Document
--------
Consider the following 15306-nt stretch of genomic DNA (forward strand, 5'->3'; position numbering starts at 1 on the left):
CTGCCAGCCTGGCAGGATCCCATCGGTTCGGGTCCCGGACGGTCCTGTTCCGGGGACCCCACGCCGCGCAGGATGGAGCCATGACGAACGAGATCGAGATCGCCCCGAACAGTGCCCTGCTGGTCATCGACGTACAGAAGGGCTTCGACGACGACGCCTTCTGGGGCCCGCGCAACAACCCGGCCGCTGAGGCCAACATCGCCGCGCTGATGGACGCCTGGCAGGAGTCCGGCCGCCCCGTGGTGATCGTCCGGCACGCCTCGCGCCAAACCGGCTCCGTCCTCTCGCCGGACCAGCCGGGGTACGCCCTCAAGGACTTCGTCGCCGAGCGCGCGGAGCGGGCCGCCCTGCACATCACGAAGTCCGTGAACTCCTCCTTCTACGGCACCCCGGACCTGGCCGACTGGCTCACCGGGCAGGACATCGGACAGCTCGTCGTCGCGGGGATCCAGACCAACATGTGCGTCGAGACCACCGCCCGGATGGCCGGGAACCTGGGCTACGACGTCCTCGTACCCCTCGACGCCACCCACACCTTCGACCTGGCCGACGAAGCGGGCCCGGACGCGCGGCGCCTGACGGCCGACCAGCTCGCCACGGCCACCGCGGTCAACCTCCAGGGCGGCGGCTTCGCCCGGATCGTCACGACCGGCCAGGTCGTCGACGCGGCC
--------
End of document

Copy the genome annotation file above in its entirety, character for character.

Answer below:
Consider the following 15306-nt stretch of genomic DNA (forward strand, 5'->3'; position numbering starts at 1 on the left):
CTGCCAGCCTGGCAGGATCCCATCGGTTCGGGTCCCGGACGGTCCTGTTCCGGGGACCCCACGCCGCGCAGGATGGAGCCATGACGAACGAGATCGAGATCGCCCCGAACAGTGCCCTGCTGGTCATCGACGTACAGAAGGGCTTCGACGACGACGCCTTCTGGGGCCCGCGCAACAACCCGGCCGCTGAGGCCAACATCGCCGCGCTGATGGACGCCTGGCAGGAGTCCGGCCGCCCCGTGGTGATCGTCCGGCACGCCTCGCGCCAAACCGGCTCCGTCCTCTCGCCGGACCAGCCGGGGTACGCCCTCAAGGACTTCGTCGCCGAGCGCGCGGAGCGGGCCGCCCTGCACATCACGAAGTCCGTGAACTCCTCCTTCTACGGCACCCCGGACCTGGCCGACTGGCTCACCGGGCAGGACATCGGACAGCTCGTCGTCGCGGGGATCCAGACCAACATGTGCGTCGAGACCACCGCCCGGATGGCCGGGAACCTGGGCTACGACGTCCTCGTACCCCTCGACGCCACCCACACCTTCGACCTGGCCGACGAAGCGGGCCCGGACGCGCGGCGCCTGACGGCCGACCAGCTCGCCACGGCCACCGCGGTCAACCTCCAGGGCGGCGGCTTCGCCCGGATCGTCACGACCGGCCAGGTCGTCGACGCGGCC